There are two types of cyberattacks that are frequently attempted by bad actors across the web- a straightforward ‘hack’ and then a Distributed Denial of Service (DDoS) attack. Although both are often placed under the broad umbrella that is the word “hack,” the technical definition of a “hack” is any technique that bypasses a computer system’s security to gain unauthorized access to that system. More often than not, that access is desired to carry out malicious intents. The second type of cyberattack, the DDoS type, does not try to infiltrate a digital mainframe, but rather overload it with unsuccessful log-ins. The main tool used in a DDoS effort are bots. These programs are unleashed not to get forbidden access, but with hopes of flooding the target system to the point where servers crash and the system itself slows, or even shuts, down.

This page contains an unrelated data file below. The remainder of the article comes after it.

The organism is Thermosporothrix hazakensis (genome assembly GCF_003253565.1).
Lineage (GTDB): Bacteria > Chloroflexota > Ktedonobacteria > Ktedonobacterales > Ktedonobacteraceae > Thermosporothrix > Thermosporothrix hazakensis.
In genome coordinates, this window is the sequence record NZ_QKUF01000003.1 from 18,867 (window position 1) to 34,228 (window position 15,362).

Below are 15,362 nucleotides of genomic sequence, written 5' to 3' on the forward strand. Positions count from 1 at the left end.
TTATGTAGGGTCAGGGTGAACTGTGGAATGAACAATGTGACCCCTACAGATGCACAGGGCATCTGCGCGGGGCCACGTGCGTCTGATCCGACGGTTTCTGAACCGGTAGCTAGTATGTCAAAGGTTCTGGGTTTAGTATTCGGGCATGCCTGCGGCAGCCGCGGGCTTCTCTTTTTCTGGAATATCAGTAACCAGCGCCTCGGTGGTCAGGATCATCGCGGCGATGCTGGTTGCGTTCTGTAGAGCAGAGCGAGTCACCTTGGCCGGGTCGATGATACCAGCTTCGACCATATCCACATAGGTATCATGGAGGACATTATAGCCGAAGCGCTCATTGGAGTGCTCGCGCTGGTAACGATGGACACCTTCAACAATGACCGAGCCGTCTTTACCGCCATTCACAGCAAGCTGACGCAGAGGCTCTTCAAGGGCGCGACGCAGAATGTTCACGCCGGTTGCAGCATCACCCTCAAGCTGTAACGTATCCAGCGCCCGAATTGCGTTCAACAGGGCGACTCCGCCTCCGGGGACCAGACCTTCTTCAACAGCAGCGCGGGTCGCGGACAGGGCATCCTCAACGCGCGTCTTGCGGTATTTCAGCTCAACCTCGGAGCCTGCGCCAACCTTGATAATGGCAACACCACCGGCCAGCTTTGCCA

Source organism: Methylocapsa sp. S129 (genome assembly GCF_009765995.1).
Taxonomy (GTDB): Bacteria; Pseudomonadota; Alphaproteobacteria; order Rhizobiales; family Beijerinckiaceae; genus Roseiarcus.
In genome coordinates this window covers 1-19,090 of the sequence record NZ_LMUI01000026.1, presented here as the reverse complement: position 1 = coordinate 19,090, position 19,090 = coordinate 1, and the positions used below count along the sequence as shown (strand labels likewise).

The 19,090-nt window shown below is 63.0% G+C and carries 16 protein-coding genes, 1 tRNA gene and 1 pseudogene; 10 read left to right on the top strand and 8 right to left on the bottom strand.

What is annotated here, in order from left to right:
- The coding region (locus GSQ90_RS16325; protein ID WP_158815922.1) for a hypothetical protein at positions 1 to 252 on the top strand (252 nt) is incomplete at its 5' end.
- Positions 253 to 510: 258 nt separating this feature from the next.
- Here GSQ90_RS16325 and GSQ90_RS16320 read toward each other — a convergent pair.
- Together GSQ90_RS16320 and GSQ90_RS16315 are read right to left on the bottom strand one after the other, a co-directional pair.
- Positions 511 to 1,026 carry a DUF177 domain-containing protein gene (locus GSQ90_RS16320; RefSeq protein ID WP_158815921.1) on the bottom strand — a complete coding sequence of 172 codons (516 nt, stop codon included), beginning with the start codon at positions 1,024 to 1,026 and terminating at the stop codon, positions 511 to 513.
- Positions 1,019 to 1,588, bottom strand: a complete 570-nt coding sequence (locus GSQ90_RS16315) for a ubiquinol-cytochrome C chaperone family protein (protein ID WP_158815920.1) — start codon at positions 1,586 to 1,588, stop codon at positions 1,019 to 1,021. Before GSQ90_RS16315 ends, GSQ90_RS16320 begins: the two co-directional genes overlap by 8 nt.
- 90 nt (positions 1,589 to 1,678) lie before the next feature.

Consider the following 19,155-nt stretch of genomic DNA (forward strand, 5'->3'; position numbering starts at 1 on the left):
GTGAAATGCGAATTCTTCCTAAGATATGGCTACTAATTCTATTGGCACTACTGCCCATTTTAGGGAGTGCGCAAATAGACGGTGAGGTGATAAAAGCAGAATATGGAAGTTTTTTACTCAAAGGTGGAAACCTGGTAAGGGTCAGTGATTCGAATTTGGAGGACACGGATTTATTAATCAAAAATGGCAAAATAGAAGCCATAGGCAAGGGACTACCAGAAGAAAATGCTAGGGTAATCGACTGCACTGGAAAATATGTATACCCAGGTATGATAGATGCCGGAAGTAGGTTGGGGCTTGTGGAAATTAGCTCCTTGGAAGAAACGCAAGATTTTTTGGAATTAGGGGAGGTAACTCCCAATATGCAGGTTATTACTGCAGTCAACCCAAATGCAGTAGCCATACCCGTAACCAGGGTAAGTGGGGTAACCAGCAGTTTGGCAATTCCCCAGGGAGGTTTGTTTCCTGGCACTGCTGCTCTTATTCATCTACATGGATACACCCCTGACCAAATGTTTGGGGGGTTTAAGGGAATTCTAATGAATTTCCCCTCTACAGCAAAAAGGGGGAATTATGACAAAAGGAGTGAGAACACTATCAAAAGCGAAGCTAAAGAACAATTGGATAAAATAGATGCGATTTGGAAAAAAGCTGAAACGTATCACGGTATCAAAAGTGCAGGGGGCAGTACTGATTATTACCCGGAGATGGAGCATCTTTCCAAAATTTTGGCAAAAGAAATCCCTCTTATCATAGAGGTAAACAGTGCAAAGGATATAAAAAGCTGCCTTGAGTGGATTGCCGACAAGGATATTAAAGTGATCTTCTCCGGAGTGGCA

On the night of Sunday, March 15, one of the DDoS attacks via bots was attempted. The target was the Department of Health & Human Services (HHS). What is worrying to officials close to the case is not that the attack was attempted, but that it was not the first such attempt on the HHS system since the COVID-19/Coronavirus outbreak. The FBI has not issued a comment. The source of the cyberattack is unknown, but there have been public speculations that the nefarious party is of international origin. Around the same time that the DDoS bots were flooding the HHS website, fake text messages were getting sent across the country announcing a “national quarantine” or in some cases, a “national lockdown.” While claiming to be messages from the CDC or HHS, this was quickly refuted by the White House National Security Council’s twitter page. What is still unknown, however, is if the text message and bots were part of a coordinated effort to paralyze the HHS as the agency deals with the spread of COVID-19.
Until Next Time,
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